pub package Welcome to state_notifier~

This package is a recommended solution for managing state when using Provider or Riverpod.

Long story short, instead of extending ChangeNotifier, extend StateNotifier:

class City {
  City({required, required this.population});
  final String name;
  final int population;

class CityNotifier extends StateNotifier<List<City>> {
  CityNotifier() : super(const <City>[]);

  void addCity(City newCity) {
    state = [


The purpose of StateNotifier is to be a simple solution to control state in an immutable manner.
While ChangeNotifier is simple, through its mutable nature, it can be harder to maintain as it grows larger.

By using immutable state, it becomes a lot simpler to:

  • compare previous and new state
  • implement an undo-redo mechanism
  • debug the application state

Good practices

DON'T update the state of a StateNotifier outside the notifier

While you could technically write:

class Counter extends StateNotifier<int> {
  Counter(): super(0);

final notifier = Counter();

That is considered an anti-pattern (and your IDE should show a warning).

Only the StateNotifier should modify its state. Instead, prefer using a method:

class Counter extends StateNotifier<int> {
  Counter(): super(0);

  void increment() => state++:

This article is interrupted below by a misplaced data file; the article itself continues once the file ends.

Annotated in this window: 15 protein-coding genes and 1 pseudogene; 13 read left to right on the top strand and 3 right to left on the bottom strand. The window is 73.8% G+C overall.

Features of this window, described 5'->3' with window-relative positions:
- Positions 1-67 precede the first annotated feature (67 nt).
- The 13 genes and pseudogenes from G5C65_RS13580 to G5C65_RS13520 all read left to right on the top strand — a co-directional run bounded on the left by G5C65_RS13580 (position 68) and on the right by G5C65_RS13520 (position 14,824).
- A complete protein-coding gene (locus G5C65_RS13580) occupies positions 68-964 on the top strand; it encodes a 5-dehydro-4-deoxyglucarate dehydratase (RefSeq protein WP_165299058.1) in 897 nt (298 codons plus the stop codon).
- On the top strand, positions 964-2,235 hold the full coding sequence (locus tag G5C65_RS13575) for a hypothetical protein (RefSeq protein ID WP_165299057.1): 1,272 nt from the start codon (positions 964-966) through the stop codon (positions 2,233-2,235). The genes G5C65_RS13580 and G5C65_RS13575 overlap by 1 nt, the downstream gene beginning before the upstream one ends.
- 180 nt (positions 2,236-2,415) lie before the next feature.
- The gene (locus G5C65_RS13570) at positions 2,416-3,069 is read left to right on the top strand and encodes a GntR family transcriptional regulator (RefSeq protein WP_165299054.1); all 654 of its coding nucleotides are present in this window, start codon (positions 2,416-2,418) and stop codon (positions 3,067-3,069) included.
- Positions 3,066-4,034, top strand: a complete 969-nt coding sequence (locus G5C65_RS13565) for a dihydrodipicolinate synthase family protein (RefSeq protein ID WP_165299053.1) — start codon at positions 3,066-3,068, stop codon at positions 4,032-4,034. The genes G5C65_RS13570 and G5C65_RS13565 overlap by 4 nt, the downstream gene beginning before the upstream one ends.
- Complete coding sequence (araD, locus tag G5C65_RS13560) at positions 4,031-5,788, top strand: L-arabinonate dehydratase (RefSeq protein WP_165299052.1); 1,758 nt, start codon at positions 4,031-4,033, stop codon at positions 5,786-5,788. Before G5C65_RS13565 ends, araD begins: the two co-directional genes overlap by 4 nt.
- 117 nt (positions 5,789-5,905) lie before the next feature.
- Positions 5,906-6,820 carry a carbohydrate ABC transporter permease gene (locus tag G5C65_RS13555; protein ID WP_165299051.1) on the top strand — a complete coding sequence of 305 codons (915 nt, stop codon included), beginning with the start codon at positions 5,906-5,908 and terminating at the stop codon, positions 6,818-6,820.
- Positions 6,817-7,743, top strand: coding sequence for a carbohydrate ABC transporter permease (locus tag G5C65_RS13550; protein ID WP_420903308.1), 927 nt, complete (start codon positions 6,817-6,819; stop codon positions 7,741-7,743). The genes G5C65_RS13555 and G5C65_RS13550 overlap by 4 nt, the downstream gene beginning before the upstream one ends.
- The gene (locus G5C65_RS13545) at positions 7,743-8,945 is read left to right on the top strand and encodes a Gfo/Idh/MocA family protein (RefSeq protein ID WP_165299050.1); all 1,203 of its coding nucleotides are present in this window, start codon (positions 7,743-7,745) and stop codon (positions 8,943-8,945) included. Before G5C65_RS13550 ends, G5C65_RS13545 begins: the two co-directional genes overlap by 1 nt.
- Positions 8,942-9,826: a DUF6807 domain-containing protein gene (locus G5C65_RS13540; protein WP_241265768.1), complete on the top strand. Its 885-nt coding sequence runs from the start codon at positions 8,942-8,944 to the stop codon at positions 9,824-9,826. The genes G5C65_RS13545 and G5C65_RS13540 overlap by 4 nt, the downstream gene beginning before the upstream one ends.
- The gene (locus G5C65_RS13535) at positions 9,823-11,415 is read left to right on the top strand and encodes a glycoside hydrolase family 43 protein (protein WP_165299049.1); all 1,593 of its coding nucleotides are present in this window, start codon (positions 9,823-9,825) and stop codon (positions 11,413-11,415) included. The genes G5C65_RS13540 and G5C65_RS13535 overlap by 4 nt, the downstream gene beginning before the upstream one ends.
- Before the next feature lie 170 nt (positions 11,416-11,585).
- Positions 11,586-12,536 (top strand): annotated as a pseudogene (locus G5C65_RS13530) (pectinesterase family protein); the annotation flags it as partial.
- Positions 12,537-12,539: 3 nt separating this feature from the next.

final notifier = Counter();

The goal is to centralize all the logic that modifies a StateNotifier within the StateNotifier itself.


Why are listeners called when the new state is == to the previous state?

You may realize that a StateNotifier does not use == to verify that the state has changed before notifying for changes.

This behavior is voluntary, for performance reasons.

The reasoning is that StateNotifier is typically used with complex objects, which often override == to perform a deep comparison.
But performing a deep comparison can be a costly operation, especially since it is common for the state to contain lists/maps.
Similarly, for complex states, it is rare that when calling notifier.state = newState, the new and previous states are the same.

As such, instead of using ==, StateNotifier relies on identical to compare objects.
This way, when using StateNotifier with simple states like int/enums, it will correctly filter identical states. At the same time, this preserves performance on complex states, as identical will not perform a deep object comparison.

Using custom notification filter logic

You can override the method updateShouldNotify(T old,T current) of a StateNotifier to change the default behaviour, such as for:

  • using == instead of identical to filter updates, for deep state comparison
  • always returning true to revert to older behaviors of StateNotifier
  bool updateShouldNotify(User old, User current) {
    /// only update the User content changes, even if using a different instance
    return != && old.age != current.age;


Integration with Freezed

While entirely optional, it is recommended to use StateNotifier in combination with Freezed.
Freezed is a code-generation package for data-classes in Dart, which automatically generates methods like copyWith and adds support for union-types.

A typical example would be using Freezed to handle data vs error vs loading states. With its union-types, it can lead to a significant improvement in maintainability as it: